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Nick Cafardo | On Baseball

Are Orioles this good, or Red Sox this bad?

Red Sox starting pitcher Clay Buchholz gave up five runs in five-plus innings and heard boos after he was lifted Tuesday.Getty Images

Are the Orioles this good, or are the Red Sox this bad?

The Orioles are 7-0, while the Red Sox are 3-4. The Sox were supposed to be a good home team, but they’ve now lost two games to the Orioles after a 9-5 loss Tuesday night. The Orioles weren’t supposed to be this good.

Their Korean free agent, Hyun-Soo Kim has been somewhat of a bust. Orioles general manager Dan Duquette, however, has hit on veteran slugger Mark Trumbo and Rule V draftee Joey Rickard. The pitching has been better than expected with Chris Tillman, Ubaldo Jimenez, and Vance Worley all making decent starts.


If there’s a rap on the pitching, it’s that no Orioles pitcher has gone more than five innings since the opener, which means the bullpen could already be fatigued.

Yes, they hit a lot of home runs — 13 in seven games — and are capable of putting runs up in a hurry. They’ve scored 40 runs in the seven games.

Clay Buchholz continued to be an enigma, allowing five runs and five hits over five innings and two-run homers to JJ Hardy and Trumbo. The Sox bullpen didn’t fare much better as lefty Robbie Ross Jr. was torched by another two-run homer by Hardy.

OK, many of us thought the Orioles would finish last in this division because of their lack of quality starting pitching. It’s only seven games in, but 7-0 is 7-0, the best start by an Orioles team in their history. They have won more games (362) than any team in the American League since 2012.

“I have the best seat in the house,” said Orioles manager Buck Showalter, who sounded like a man who just wants to savor every win. “It’s a hard place to win a game and they’re going to win a lot of games before the summer is over.”


You can’t minimize the lineup the Orioles put out there. There might be a lot of strikeouts between, Trumbo, Chris Davis, Pedro Alvarez. Matt Wieters etc., but there’s a lot of production as well. And perhaps their second-best player (behind Manny Machado), Adam Jones has been suffering from a side strain and has been used only as a defensive replacement.

Showalter spoke about how well Trumbo has fit in and that he’s “sincere about the way he goes about things.” He spoke about Hardy’s two Pesky Pole homers and how he tried to convince Hardy that the homers weren’t a joke, that the balls were hit hard enough to go for extra bases in other ballparks.

This same Oriole team was 0-10-2 before they had their first spring training win. They started the year with two of their better pitchers — Kevin Gausman and Brian Matusz — on the disabled list.

And the Red Sox? What are they? They’ve had problems with unsteady performances from their starters, including ace David Price and this was expected by their critics.

Craig Kimbrel blew up Monday and allowed his first three-run homer ever. That came off the bat of Davis, a player who signed a seven-year, $161 million deal in the offseason to stay in Baltimore.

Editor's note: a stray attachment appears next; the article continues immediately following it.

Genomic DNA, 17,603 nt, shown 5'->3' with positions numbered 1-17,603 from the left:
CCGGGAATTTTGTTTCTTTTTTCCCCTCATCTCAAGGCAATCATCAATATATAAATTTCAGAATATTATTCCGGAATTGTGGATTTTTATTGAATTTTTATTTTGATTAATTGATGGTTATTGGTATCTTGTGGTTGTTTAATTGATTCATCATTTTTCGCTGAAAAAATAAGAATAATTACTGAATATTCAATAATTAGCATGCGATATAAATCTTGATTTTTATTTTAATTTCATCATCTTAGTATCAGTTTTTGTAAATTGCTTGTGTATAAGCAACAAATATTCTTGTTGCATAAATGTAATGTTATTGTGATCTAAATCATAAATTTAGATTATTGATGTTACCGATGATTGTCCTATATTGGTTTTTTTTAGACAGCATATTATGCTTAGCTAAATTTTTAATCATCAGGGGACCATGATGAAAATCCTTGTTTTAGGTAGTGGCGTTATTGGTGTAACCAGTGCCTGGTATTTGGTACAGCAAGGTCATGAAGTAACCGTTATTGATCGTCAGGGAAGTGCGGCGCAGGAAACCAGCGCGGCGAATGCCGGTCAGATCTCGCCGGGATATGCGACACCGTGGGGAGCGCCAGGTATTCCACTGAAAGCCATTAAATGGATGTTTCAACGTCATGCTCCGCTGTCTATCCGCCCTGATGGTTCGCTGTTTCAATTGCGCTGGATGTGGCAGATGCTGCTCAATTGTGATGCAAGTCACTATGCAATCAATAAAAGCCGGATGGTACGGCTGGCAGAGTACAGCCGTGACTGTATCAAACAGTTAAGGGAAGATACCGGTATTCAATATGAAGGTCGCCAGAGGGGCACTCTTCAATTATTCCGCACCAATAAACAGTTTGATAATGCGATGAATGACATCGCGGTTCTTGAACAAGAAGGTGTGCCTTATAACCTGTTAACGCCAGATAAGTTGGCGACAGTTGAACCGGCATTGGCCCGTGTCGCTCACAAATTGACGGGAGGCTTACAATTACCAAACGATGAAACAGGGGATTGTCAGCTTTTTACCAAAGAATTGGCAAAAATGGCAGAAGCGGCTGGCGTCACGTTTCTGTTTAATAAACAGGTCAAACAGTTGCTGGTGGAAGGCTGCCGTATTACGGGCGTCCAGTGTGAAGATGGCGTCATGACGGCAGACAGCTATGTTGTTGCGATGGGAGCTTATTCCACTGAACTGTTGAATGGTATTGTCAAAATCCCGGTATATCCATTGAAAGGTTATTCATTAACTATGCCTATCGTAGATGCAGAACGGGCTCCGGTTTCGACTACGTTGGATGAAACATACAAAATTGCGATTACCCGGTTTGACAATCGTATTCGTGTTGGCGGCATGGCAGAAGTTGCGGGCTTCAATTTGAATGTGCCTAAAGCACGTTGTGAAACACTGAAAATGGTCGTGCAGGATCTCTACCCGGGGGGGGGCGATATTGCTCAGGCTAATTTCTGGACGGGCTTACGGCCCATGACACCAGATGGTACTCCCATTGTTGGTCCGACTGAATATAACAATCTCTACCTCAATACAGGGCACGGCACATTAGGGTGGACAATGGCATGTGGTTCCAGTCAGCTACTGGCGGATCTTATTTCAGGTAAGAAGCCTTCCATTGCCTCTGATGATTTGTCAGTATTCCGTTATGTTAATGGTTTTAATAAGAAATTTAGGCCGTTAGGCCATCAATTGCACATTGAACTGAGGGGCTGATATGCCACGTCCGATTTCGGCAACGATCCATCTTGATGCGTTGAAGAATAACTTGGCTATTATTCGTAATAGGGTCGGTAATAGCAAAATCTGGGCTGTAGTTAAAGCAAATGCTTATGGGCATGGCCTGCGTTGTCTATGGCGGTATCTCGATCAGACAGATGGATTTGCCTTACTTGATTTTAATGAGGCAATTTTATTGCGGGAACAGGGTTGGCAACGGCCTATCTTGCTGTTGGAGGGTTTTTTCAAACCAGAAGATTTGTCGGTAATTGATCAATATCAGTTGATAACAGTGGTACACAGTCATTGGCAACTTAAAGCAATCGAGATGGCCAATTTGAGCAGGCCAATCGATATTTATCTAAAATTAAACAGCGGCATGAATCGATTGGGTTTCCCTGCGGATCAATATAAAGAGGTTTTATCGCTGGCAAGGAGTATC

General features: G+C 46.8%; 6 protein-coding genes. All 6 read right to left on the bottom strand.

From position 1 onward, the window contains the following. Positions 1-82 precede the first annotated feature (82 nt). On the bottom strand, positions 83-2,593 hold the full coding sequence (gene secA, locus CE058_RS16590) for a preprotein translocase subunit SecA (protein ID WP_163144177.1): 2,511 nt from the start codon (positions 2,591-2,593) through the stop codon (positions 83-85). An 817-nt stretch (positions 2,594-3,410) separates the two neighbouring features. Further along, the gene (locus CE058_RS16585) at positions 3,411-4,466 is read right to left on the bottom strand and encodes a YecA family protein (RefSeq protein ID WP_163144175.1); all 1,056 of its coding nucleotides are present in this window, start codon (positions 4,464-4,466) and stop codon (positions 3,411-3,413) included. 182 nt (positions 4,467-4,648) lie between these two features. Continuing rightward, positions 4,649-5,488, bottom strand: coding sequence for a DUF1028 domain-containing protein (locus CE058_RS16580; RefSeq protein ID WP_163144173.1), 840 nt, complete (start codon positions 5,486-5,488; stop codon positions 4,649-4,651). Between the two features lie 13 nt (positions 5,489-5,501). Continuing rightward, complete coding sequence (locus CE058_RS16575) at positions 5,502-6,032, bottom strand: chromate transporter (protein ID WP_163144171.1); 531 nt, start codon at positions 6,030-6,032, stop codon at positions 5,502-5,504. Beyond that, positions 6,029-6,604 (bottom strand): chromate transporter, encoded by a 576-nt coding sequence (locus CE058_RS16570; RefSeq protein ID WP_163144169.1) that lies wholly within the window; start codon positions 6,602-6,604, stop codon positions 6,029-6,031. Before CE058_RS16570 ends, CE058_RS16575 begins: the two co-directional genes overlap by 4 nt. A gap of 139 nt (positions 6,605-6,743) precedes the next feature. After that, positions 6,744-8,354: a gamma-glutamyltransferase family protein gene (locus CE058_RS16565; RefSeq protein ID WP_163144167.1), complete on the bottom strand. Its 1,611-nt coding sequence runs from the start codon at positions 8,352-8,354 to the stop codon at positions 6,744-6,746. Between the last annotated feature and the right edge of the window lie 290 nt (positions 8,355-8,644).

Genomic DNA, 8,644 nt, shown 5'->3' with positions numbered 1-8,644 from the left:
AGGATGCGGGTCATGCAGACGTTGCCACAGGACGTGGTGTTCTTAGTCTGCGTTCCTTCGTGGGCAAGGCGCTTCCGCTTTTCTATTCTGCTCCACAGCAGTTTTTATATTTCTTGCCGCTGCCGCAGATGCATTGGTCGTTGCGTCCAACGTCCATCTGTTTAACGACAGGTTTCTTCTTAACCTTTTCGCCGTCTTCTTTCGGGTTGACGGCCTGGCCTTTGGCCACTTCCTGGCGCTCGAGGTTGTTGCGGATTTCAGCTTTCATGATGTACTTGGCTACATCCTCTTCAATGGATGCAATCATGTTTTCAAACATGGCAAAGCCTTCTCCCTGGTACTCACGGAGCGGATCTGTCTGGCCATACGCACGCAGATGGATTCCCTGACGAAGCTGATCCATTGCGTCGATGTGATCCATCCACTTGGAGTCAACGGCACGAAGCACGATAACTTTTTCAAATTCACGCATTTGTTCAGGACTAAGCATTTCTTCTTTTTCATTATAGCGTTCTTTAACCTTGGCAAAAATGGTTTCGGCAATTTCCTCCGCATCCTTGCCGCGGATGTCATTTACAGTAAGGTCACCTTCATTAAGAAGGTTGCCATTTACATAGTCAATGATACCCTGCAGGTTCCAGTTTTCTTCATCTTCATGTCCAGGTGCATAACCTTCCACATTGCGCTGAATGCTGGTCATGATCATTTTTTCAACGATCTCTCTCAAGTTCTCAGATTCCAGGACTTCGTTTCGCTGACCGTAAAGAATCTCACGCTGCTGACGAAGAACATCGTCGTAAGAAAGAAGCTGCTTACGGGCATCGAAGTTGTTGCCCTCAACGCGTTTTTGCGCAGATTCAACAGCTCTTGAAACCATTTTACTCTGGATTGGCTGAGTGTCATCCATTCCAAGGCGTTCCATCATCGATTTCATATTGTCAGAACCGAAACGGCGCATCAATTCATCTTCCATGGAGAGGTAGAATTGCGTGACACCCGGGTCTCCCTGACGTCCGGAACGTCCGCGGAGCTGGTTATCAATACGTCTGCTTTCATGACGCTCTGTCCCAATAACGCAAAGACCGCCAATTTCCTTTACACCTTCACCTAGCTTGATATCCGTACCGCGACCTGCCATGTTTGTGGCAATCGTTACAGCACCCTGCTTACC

The best Red Sox pitching performance has been by knuckleballer Steven Wright, who pitched 6⅔ innings and allowed one earned run Sunday in a loss to the Blue Jays.


Tuesday, the Sox got a two-run homer from David Ortiz in the first inning and then didn’t score again until they took a 4-2 lead with two runs in the fifth when Mookie Betts drove in a run with a double then scored on a wild pitch.

But the Orioles struck for three in the sixth and four in the seventh to take a 9-4 lead.

The Red Sox offense has been productive, but they have been much quieter lately.

It seems as if Ortiz is doing most of the damage, including Tuesday night with a two-run homer and a run-producing double in the eighth inning to make it a 9-5 game. Blake Swihart stranded the bases loaded in the fourth and then left a runner at third in the sixth. He also botched a foul pop that led to the Orioles’ three-run sixth.

So if your record is what you say you are, the Orioles are pretty perfect, while the Red Sox have some imperfections.

If Buchholz is the No. 2 starter, then the Red Sox aren’t likely in good hands. Buchholz was booed by the fans as he came off the field.

Buchholz said later he didn’t make mistakes on homers to Hardy and Trumbo, that in both cases he got the pitch where he wanted to make.

While nobody really worries about Price, the Red Sox are still waiting to see that dominant guy they paid $217 million for. And while we don’t expect Kimbrel to blow more than a handful of saves, he is getting acclimated to the American League, and who knows how that will go.


The Red Sox will continue to have the Pablo Sandoval problem as long as he’s the forgotten man on the bench. His presence does nothing for Boston’s depth, since John Farrell seems afraid to use him even in pinch-hit situations.

The manager declared Travis Shaw the winner of the third base job and that’s the way it’s going to have to be for a good amount of time. Sandoval has nowhere to go. If he doesn’t play, it seems a waste of $95 million. The Red Sox must find a way to get Sandoval to another team. Benching him really doesn’t work.

The Orioles may not be this good, but right now they are what they are: the only undefeated team in baseball. And the Red Sox are what they are: sub .500 after seven games and two last-place finishes.

Nick Cafardo can be reached at cafardo@globe.com. Follow him on Twitter @nickcafardo.